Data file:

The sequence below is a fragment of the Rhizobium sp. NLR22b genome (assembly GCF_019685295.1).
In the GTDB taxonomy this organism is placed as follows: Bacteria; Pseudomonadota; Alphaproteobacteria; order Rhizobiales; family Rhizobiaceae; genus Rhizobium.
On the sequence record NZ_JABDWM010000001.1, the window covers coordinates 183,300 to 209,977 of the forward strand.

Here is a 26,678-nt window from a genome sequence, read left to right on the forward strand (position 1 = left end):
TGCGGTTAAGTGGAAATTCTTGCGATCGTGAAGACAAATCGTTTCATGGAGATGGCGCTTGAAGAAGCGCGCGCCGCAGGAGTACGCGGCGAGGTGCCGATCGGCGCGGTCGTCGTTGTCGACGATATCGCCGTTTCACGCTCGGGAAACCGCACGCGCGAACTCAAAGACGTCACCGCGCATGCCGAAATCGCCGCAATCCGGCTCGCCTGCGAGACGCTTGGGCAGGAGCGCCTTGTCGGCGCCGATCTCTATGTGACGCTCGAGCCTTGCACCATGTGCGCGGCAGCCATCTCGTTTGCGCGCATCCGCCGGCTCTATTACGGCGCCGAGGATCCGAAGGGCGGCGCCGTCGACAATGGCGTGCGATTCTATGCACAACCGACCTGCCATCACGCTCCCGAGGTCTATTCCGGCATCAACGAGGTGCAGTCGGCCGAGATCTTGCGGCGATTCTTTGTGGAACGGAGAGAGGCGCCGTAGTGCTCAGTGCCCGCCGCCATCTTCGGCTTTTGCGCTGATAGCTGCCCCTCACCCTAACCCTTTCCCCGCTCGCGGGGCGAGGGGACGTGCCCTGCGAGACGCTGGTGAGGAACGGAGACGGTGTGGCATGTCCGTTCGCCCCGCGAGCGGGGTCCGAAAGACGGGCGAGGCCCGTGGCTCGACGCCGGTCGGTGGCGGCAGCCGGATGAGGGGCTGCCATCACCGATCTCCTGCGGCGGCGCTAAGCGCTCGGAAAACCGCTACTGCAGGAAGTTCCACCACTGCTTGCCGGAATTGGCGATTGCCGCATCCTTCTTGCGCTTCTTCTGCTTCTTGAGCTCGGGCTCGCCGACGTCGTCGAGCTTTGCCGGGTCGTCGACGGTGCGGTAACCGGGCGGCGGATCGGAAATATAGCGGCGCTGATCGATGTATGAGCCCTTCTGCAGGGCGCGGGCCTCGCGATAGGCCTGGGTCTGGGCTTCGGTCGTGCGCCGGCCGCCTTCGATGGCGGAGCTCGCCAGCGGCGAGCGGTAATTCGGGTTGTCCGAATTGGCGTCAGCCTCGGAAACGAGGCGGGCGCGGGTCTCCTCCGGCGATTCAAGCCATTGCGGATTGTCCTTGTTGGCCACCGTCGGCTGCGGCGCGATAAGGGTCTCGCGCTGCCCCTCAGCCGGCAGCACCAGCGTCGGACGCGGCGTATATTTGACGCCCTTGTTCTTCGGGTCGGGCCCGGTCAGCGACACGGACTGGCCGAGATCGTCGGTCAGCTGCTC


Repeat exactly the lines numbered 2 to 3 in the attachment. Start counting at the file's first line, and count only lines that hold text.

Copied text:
In the GTDB taxonomy this organism is placed as follows: Bacteria; Pseudomonadota; Alphaproteobacteria; order Rhizobiales; family Rhizobiaceae; genus Rhizobium.
On the sequence record NZ_JABDWM010000001.1, the window covers coordinates 183,300 to 209,977 of the forward strand.